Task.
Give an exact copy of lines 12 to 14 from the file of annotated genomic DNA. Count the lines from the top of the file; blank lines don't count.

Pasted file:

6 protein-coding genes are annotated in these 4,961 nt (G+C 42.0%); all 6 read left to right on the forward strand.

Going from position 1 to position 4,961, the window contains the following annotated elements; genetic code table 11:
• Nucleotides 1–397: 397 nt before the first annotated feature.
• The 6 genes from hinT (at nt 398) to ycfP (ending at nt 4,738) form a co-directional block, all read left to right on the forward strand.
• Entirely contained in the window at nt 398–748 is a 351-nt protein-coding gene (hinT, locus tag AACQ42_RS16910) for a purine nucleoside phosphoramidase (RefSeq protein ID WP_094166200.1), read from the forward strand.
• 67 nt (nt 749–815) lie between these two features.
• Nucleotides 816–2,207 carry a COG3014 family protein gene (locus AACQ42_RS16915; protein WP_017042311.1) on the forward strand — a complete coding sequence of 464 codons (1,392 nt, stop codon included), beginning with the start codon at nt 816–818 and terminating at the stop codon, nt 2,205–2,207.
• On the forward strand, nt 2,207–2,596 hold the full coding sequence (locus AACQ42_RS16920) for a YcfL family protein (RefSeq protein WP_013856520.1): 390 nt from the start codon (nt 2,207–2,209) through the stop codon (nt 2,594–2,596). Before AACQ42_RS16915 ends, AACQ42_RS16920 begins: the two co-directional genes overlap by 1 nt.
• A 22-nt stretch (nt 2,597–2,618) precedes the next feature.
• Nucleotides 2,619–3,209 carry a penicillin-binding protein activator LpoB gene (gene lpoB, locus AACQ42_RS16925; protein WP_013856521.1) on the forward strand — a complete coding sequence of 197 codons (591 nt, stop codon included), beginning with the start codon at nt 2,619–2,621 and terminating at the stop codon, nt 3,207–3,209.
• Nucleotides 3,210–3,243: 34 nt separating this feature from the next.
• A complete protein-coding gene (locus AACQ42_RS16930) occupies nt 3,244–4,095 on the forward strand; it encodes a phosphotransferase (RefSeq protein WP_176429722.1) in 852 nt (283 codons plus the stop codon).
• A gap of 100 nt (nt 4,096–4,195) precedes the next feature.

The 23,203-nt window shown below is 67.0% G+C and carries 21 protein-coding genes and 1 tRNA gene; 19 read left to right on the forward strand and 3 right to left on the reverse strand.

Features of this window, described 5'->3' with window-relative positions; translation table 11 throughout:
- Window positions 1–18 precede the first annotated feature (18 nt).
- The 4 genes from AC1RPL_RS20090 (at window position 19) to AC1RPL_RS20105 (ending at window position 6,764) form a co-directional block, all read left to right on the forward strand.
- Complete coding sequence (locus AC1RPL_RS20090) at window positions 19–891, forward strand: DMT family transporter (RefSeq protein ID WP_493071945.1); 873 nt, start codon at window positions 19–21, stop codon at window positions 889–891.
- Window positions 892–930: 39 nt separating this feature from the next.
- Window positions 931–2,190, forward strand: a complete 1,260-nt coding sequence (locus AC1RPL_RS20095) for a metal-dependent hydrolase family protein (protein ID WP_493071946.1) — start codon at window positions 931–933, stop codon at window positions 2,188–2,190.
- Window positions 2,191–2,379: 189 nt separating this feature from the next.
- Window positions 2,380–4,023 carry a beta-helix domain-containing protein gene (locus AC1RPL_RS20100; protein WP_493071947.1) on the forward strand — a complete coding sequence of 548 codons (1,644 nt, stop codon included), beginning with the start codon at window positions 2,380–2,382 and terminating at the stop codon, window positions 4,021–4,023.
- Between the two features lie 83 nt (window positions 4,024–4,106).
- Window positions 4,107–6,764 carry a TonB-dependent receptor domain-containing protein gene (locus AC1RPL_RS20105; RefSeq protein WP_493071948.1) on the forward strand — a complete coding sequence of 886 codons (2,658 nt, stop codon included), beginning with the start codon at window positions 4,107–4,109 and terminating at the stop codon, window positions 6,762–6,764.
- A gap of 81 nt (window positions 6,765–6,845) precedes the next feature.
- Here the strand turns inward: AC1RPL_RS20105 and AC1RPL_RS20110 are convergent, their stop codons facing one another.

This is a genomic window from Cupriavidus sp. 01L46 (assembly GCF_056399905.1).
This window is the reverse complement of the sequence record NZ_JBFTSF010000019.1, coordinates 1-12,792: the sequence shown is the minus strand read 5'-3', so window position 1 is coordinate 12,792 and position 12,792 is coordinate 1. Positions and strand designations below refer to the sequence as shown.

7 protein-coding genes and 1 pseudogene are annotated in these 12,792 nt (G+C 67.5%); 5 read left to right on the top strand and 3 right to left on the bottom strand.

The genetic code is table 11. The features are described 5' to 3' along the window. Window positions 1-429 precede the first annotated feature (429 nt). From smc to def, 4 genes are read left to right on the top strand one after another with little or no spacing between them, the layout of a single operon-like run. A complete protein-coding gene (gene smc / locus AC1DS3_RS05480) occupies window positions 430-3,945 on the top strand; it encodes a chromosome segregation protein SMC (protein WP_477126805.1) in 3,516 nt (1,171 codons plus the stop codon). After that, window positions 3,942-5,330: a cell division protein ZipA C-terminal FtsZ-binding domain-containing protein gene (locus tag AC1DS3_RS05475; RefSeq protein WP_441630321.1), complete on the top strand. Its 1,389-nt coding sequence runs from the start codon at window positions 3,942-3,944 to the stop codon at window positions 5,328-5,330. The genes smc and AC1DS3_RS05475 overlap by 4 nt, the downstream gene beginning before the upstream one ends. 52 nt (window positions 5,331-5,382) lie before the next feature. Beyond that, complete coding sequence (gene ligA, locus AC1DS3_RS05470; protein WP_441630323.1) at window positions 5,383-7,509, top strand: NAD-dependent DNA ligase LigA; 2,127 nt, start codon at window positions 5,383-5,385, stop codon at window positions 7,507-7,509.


• A complete protein-coding gene (locus AACQ42_RS16930) occupies nt 3,244–4,095 on the forward strand; it encodes a phosphotransferase (RefSeq protein WP_176429722.1) in 852 nt (283 codons plus the stop codon).
• A gap of 100 nt (nt 4,096–4,195) precedes the next feature.

The 23,203-nt window shown below is 67.0% G+C and carries 21 protein-coding genes and 1 tRNA gene; 19 read left to right on the forward strand and 3 right to left on the reverse strand.